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4

For starters, it might be useful to distinguish "push/pull" and "push/pull/legs". In PPL, the legs get a separate day. Let's assume PPL for the rest of this post. The way I see it, but I could be wrong, is that for the intermediate or advanced lifter (it isn't that great for a novice) PPL is simply very convenient. A novice would want to do 3 full-body ...


3

In my opinion, this plan is not efficient and therefore you should change it. There is a couple of reasons for that: Your program should be progressive and not static. There are a few ways of making progress from one workout to another: Increase weight per set Increase reps per set (or adding sets) Reduce rest time between sets Every single ...


3

You can't target specific areas of the body for weight loss. You need steady weight loss, and it'll come off your intended area at some point. For workouts, if you aim at losing weight, the obvious choice is to burn it off by doing cardio. What you should do in the gym(or out of it) is up to you: Do you like running, cycling, rowing? Then target those ...


3

A common mistake made by beginners to weight training is to assume that an increase in training volume (eg. more training days) is required for muscle gains. Based on your comments and goals (eg. muscle build/mass ), I would offer that your main problem is not the type of routine to follow, rather, it is over training. If you plan to train drug free, ...


3

What you have linked seems to be, at its heart, a fairly simple 6 day body split. This is not a new or special routine; in fact, a lot of routines commonly work on a 3 day repetition cycle for the exact reasons your identify. Super-compensation is simply your body over compensating during a recovery period. By hitting those muscles in super compensation ...


3

First, your question is very much rooted in opinion, so, here’s my opinion. You stated that you want an “Aesthetic” physique. Aesthetics implies balance. By your own admission, you’ve indicate that your “upper body is lagging”. Your current routine may not sufficiently address this concern. You should consider rearranging your training to prioritize the ...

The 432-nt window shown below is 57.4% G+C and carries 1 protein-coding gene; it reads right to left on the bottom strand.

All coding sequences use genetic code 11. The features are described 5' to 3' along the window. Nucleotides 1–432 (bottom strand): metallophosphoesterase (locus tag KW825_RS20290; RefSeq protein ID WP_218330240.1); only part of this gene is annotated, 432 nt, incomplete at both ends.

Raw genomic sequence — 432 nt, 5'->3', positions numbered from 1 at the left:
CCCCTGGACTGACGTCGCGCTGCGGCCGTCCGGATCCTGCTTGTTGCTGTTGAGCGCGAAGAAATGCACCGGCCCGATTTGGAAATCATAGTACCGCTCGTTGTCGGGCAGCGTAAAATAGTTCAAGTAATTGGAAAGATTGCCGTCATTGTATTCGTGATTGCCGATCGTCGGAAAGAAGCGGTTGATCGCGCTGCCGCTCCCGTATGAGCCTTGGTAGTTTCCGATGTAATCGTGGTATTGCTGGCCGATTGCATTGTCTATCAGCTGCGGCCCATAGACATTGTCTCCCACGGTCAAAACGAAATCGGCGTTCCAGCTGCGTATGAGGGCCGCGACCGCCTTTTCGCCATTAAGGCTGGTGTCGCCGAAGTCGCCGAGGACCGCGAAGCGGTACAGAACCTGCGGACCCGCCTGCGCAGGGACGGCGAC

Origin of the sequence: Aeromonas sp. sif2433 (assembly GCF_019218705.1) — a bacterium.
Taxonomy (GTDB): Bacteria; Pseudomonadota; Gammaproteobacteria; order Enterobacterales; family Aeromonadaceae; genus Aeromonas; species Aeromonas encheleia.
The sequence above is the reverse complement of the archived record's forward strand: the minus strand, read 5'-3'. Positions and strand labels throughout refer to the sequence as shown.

1

Doing all of these will be good for general conditioning and endurance. But for building strength and mass, not so much. That adaptation requires progress, which can take these forms: Increase the resistance (usually done by increasing weight lifted). Increase reps. Increase sets. Decrease rest times between sets. Increasing reps is not very useful for a ...


1

I don't see any immediate problems with it. But it sure is a lot of volume. Make sure you can properly recover from it. There's some programs I'd consider an excellent step up from a linear progression on a beginner program, like SL 5x5, that could be a good prep for going towards higher volume and specific goals. The Texas Method is a great template that ...


1

Taking a slightly different tact, given your lack of equipment, why not go for a mostly bodyweight workout? I trained exclusively with bodyweight for a few months when I was really concentrating on my climbing, and I was amazed at the amount of muscle I gained (and the amount of fat I lost). There are some very good resources for bodyweight workouts, some ...


1

Short answer: no, not really, especially not unless you have a decent way of incrementally loading these exercises with more weight. Long answer... You wish to gain muscle, and, I assume, some strength. The two go hand in hand anyway. This requires inducing an adaptation in the body. You must produce a stress that your body is currently not equipped to ...


1

Being a tree surgeon myself and climbing daily, I think you need a good balance of strength and endurance, because yes you need to be strong but you also need to last all day. I'd say body weight exercises are the best because having too much muscle mass will make it hard to move around the tree (ALTHOUGH IT DOES BENEFIT WHEN MOVING LOGS.) I suggest pull ...



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